8. I think the marathon is just such a different beast than half and lower that it becomes easy to forget that the progression/success might not come as quick/easy at the 26.2 distance. After my first I wasn’t really sure if I wanted to do another, I didn’t run what I expected but also knew there was a lot of room for improvement in training, fueling, race plan…basically everything. I took that summer and focused on shorter speed and enjoyed myself, but than last minute trained and jumped into another early fall marathon. It was a PR but again not what I wanted or expected. I swore off the distance and said they just aren’t for me…until that night when I registered for one 9 weeks later but with no time goal (like Lauren said, can be really good way to change things up mentally). I ended up having a PR and much more successful/happy race experience which allowed me to really analyze how/why I was doing things and what lessons I could use going forward. The following spring I took an unplanned hiatus from marathon as I broke my foot in a car accident. The time away allowed me to really think and reflect and made for a kick ass strong and smart comeback to the distance which was the first real big marathon breakthrough.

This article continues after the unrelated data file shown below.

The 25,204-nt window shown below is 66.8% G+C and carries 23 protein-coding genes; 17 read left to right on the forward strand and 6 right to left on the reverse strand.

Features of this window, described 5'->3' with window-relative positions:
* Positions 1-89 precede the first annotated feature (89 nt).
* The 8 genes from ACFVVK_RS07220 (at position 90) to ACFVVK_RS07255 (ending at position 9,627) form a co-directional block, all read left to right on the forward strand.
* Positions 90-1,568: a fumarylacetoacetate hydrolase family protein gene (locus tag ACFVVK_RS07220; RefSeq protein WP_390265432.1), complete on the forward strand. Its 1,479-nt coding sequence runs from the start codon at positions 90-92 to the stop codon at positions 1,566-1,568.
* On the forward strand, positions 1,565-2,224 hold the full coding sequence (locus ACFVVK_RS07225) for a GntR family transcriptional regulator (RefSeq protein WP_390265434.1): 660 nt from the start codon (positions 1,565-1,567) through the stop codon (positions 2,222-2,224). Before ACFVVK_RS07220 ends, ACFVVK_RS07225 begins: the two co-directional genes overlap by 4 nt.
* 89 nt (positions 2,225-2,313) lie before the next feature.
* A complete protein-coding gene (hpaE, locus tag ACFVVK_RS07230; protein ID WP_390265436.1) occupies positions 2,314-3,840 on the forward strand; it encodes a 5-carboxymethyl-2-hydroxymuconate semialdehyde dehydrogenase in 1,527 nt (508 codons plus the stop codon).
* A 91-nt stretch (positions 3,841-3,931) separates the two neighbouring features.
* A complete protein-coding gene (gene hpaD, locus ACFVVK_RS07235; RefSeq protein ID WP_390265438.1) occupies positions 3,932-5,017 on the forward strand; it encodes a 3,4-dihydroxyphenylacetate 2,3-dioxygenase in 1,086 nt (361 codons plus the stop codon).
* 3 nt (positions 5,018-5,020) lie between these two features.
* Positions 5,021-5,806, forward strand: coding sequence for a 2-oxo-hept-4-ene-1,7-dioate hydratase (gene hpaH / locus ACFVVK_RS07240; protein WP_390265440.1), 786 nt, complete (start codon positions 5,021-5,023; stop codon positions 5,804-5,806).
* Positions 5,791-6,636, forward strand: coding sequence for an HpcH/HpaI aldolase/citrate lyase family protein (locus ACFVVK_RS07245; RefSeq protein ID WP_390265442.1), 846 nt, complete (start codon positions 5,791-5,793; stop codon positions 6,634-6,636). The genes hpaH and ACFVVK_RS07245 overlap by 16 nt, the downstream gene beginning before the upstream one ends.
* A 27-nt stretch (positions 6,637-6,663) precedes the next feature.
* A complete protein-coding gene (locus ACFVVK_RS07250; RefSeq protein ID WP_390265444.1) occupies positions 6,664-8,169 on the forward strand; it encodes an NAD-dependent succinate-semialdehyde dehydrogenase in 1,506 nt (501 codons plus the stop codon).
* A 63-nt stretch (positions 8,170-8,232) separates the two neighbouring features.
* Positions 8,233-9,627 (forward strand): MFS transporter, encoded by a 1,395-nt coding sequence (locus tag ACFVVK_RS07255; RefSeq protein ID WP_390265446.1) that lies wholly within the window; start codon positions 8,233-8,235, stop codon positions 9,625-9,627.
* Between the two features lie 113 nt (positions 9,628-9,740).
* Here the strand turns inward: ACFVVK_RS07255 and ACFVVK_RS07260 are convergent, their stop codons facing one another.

Basically, I agree that the time away from the distance can be good, and allow you to focus on something else and reflect on things you have learned from past marathons and training cycles. maybe you’ll go back to the marathon, and maybe you won’t. Doesn’t really matter to anyone but you- my only thing I say to people about it is….it’s very rare to nail the marathon in the first few tries (not including pros). I get annoyed when people give up the (or any) distance after 1-3 tries when they say they “aren’t good” at something. (I don’t count taking a break from the distance as giving up FYI) I think especially when it comes to a 26 mile race, it’s gonna take more than that to really figure out what works for you and what will make you more successful. Trial and error, but learning to bounce back from the errors is where you really succeed.